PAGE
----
In The Herald Sun, an article appeared several days ago concerning the conversion of an old timber yard into an up-market Apartment complex of a full 8 storeys in height. To be frank there will be many such developments pitched in Brunswick with its compliment of Light Industrial locations now scheduled for demolition and re-development. But if you own a neighbouring property and are covered by a Heritage Overlay, you may well feel justified in objecting to this style of development. We will provide a thorough update on this particular project in the near future.

There are literally up to 20 such projects planned or nearing completion in Brunswick. The developments are pitched at young savvy professionals and are real money spinners for their promoters. Take a look at the Brunswick Yard development to gauge an understanding on the scale of these projects.

Marc Pallisco looks into the subject, reporting for realestatesource.com.au below.

Stockland is paying $15 million for a 4010 square metre former industrial site in Melbourne’s inner north Brunswick.

The 429-435 Albert Street parcel was only recently rezoned to allow for high density residential.

It is less than 100 metres from a 7500 sqm block, 397-403 Albert St, which rival Mirvac acquired last month for a multi-tower apartment project set to contain build-to-rent components.

That builder intends to develop its Brunswick site with local outfit Milieu Property – which last year bought the neighbouring 2323 sqm block, 395 Albert St.

Stockland has mooted its Brunswick property for townhouses and c150 apartments; it will also deliver retail to the pocket for the first time.

Currently a timber yard – the land was for sale most of last year before being relisted with a new agency, Savills, two months ago (story continues below).

Industrial pocket rezoned for high density housing

The Amendment C161 rezoning allows for the construction of eight level buildings over 1.7 hectares between 395-429 Albert Street.

The addresses are currently configured with low rise warehouses and terrace homes. The area is unique for the inner-city suburb being surrounded by parkland (Clifton Park to its north and east and Gilpin Park to the south).

Marketing agents Nick Peden, Jesse Radisich and Benson Zhou declined to comment about any part of the deal.

Stockland’s site is about a kilometre west of Brunswick train station and the Sydney Road retail strip. The suburb is about six kilometres from the CBD.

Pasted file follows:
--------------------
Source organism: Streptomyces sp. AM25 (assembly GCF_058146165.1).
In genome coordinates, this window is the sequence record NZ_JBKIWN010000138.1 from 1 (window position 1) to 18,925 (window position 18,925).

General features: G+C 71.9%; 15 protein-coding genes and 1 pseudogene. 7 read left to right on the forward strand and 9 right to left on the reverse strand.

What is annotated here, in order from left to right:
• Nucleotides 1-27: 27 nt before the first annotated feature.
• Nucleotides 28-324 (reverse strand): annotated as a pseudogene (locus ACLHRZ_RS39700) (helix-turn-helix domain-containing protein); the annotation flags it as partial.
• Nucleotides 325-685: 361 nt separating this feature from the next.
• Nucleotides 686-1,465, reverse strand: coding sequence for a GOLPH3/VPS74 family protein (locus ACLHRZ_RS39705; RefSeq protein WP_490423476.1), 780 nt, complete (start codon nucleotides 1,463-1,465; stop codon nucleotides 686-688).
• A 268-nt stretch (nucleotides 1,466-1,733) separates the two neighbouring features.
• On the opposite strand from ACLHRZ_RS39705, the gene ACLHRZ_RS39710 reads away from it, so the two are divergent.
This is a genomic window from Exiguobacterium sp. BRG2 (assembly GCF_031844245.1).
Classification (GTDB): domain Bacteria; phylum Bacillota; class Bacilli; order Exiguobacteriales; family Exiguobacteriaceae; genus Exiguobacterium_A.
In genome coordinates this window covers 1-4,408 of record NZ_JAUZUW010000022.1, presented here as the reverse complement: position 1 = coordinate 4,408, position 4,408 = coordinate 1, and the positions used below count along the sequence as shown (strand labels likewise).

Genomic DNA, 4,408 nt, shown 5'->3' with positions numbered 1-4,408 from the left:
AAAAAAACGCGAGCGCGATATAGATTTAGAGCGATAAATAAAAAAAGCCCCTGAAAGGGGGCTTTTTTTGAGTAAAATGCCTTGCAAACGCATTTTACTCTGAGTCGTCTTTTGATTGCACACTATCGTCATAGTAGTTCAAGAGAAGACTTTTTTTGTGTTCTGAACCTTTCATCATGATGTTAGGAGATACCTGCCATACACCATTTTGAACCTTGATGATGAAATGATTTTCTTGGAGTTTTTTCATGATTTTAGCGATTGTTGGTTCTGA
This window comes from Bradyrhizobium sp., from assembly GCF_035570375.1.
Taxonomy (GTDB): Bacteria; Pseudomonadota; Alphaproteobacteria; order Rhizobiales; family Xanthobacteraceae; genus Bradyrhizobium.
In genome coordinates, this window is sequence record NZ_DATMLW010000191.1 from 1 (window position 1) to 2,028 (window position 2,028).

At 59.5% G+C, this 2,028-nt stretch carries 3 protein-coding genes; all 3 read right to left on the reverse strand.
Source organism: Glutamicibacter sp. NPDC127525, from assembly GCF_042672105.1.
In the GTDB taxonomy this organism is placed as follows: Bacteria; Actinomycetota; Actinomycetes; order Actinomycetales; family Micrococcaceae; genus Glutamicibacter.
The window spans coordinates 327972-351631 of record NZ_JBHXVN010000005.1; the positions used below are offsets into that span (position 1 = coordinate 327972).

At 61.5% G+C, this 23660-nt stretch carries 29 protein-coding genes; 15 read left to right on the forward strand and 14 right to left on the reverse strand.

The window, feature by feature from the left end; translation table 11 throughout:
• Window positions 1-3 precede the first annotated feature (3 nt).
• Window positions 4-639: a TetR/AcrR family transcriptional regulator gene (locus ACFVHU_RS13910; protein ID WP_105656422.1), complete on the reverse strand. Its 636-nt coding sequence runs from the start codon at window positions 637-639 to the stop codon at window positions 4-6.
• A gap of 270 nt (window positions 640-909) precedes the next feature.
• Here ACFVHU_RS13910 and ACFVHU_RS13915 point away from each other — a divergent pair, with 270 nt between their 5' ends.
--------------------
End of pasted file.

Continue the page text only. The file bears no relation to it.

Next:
The 429-435 Albert Street site (shaded) is about a kilometre from the Brunswick train station and Sydney Road retail strip.

The warehouse site (left) has 99 metres of frontage to Clifton Park. It backs onto recently completed five level apartment buildings (right) at the corner of Pearson and Victoria streets


Nathan Mawby sheds some more light on the Brunswick Yard development in the following article from The Herald Sun.

Brunswick Yard development to have life of its own with unique design

The Brunswick Yard redevelopment is aiming to become a ‘living’ building.


A new project in Melbourne’s inner north has been designed to have a life of its own, evolving and growing long after construction ends.

The Brunswick Yard project will have a central courtyard garden as its green heart, while Boston ivy, Virginia creeper and chocolate vines slowly take over segments of its seven-storey brutalist architectural design.

The Gersh development at 8 Ballarat Road replaces an industrial building once part of the rag trade, but historically a lumber yard.

While Carr Architectural’s design will ensure the 121 units are spacious and receive extensive natural light, landscape architects at 360 Degrees have aimed to give it a life of its own.

Greenery has been chosen to filter air pollution, provide a calming backdrop and give the project its own scent: spring flowers and vanilla

Extensive gardens will give the project its own scent, a mix of spring flowers and vanilla.


Ground level apartments will embrace the gardens directly.


“It’s replacing the four walls with a park,” said Capital Property Marketing sales director Bryce Patterson.

Apartment sizes range from 54sq m up to 63sq m for a one-bedroom offering and between 117sq m and 150sq m for a three-bedroom floorplan.

The developer is also “very open” to combining apartments.

Creepers and vines will grow up along mesh elements of the building.


The landscaped garden at the development’s core has plenty of space for residents to enjoy.


“The interiors have good fit-outs, but are not overpowering … the interior style won’t overshadow your personal style,” Mr Patterson said.